"All things weird are normal in this whore of cities."
- Lemmy Caution (Eddie Constantine)
Description by OLDIES.com:
A cockeyed fusion of science fiction, pulp characters, and surrealist poetry, Godard's irreverent journey to the mysterious Alphaville remains one of the least conventional films of all time. Eddie Constantine stars as intergalactic hero Lemmy Caution, on a mission to kill the inventor of fascist computer Alpha 60. Criterion's edition of this seminal film features a new digital transfer.
With 1965's ALPHAVILLE--part sci-fi action film, part noir thriller--the acclaimed French New Wave director Jean-Luc Godard achieves a stunningly clinical futurism using absolutely no special visual effects. The result is a moving, original film that, with its abstract, political, and intellectual themes, essentially redefines the apocalyptic science fiction genre. ALPHAVILLE, clearly the product of one of cinema's greatest contributors, is nothing less than a bona fide cult classic.
A bizarre space-chase across a glass and metal landscape of futuristic Paris--here called Alphaville--is the movie's premise. Creating a dystopian "tomorrow" characterized by alienation and cold corporate comforts, Godard slyly suggests that the future is now. Secret agent man Lemmy Caution (Eddie Constantine) travels across the expanses of intergalactic space and time to uncover the fate of his missing predecessor. Working under the alias of Ivan Johnson, Caution is accompanied in his quest by the lovely Natasha Vonbraun (Anna Karina), the daughter of a supposedly missing professor. Caution later discovers that the elder Vonbraun is the mastermind behind Alpha 60--the rigid, masterful computer that governs Alphaville. Alpha's job is to crush individuality, eradicating any human being who does not conform. Ultimately, Lemmy is left with no other choice but to destroy the calculating chip-and-wire monolith, with the only weapons he has left: his heart and soul.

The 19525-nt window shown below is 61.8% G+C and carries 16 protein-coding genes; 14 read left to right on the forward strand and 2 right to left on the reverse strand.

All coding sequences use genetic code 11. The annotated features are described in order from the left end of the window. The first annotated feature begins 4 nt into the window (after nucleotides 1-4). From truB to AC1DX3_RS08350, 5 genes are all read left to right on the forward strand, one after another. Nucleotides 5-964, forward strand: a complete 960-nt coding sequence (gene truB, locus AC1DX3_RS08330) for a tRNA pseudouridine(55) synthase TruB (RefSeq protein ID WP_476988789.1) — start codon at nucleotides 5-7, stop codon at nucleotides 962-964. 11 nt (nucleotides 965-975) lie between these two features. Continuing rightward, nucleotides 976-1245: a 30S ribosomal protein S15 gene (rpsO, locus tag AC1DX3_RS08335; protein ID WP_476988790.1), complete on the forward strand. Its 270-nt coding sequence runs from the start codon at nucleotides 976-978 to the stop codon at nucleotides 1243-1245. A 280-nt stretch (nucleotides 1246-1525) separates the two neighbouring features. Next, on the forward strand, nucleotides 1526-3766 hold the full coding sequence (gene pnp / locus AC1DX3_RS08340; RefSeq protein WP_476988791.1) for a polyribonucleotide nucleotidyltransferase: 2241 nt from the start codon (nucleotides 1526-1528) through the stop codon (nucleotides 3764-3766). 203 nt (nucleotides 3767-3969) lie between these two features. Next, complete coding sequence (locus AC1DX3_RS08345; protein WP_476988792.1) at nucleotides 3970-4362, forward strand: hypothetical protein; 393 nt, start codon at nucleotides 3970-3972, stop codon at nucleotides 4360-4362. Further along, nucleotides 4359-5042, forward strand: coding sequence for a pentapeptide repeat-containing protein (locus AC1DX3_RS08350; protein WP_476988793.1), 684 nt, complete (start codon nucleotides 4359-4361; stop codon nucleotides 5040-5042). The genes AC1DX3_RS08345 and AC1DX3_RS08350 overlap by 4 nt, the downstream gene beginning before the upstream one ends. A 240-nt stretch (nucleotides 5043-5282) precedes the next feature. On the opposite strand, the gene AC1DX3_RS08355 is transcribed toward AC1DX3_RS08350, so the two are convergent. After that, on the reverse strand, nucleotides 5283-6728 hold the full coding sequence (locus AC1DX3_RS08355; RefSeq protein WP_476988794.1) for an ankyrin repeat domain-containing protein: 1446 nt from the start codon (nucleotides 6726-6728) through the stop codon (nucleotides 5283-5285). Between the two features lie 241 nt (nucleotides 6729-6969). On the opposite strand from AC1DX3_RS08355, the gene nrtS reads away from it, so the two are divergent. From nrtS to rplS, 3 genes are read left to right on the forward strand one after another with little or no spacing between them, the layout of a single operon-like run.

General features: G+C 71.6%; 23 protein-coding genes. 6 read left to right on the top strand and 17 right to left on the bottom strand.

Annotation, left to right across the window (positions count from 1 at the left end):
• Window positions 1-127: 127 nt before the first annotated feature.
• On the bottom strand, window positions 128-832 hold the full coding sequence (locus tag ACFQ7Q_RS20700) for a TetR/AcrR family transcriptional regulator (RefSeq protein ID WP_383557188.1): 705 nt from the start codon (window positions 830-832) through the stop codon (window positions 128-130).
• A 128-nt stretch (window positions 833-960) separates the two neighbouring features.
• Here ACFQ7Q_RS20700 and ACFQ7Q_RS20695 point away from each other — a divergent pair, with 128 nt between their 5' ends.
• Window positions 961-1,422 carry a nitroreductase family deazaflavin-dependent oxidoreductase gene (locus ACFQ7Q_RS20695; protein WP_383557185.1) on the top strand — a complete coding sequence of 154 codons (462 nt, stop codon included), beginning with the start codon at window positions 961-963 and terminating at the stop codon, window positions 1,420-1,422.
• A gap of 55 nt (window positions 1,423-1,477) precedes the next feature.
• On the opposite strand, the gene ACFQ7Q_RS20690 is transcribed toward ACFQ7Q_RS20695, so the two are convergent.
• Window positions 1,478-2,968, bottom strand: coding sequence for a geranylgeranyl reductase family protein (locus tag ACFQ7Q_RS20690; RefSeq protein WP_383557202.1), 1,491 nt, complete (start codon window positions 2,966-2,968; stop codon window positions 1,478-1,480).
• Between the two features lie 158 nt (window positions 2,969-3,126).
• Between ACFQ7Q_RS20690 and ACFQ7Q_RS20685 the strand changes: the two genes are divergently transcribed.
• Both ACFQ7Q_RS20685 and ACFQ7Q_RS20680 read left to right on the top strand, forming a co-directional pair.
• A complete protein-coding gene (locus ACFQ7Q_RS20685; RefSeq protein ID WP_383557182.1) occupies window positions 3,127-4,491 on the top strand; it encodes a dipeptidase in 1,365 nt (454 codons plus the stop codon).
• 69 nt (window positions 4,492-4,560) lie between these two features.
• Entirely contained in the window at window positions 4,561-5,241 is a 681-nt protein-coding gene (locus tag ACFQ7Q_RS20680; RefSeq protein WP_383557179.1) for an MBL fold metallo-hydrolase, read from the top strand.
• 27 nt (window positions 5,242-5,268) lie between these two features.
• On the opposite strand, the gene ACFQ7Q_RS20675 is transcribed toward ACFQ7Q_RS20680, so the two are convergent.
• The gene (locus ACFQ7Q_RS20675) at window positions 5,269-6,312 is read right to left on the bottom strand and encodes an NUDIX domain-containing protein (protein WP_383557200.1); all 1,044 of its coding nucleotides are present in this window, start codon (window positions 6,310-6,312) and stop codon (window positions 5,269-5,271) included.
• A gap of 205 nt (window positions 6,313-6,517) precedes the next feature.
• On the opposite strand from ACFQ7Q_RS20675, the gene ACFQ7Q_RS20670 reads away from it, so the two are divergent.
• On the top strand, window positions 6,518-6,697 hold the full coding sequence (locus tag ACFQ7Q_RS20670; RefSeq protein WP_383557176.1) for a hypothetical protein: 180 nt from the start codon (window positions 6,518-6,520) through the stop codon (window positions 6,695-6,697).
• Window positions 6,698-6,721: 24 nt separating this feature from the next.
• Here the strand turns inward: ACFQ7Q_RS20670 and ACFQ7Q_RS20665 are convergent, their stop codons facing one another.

Cult Film |
Essential Cinema |
Film Noir |
New Wave (Film) |
Science Fiction |
Released theatrically (in France): May 5, 1965.
U.S. theatrical release date: October 25, 1965.
Shot on location in Paris, France.
Winner of Best Film at the Berlin Film Festival.
Every scene was shot in one take in natural darkness; thus, many shots had to be destroyed because it was too dark for the film to record the image properly.
Script girl Suzanne Schiffman later served as a writer and assistant director on a number of Francois Truffaut films.
Down The Rabbit Hole
Movie Lover: FilmFlops Critic from
Trumbull, CT US -- May, 17, 2006
A very strange yet compelling movie. I think that "Alphaville" is more social satire than sci-fi/pulp detective/existential gobbledygook, but it is a tough film to characterize/label. The fact that the film defies description draws the viewer into the story. Several subtle touches of humor add to its appeal. A film that should be seen if for no other reason than to say that you have seen it! Vive Godard! This DVD represents another masterful restoration project/product by Criterion. Most versions of "Alphaville" that were extant prior to the Criterion release were of very inferior quality in all respects.
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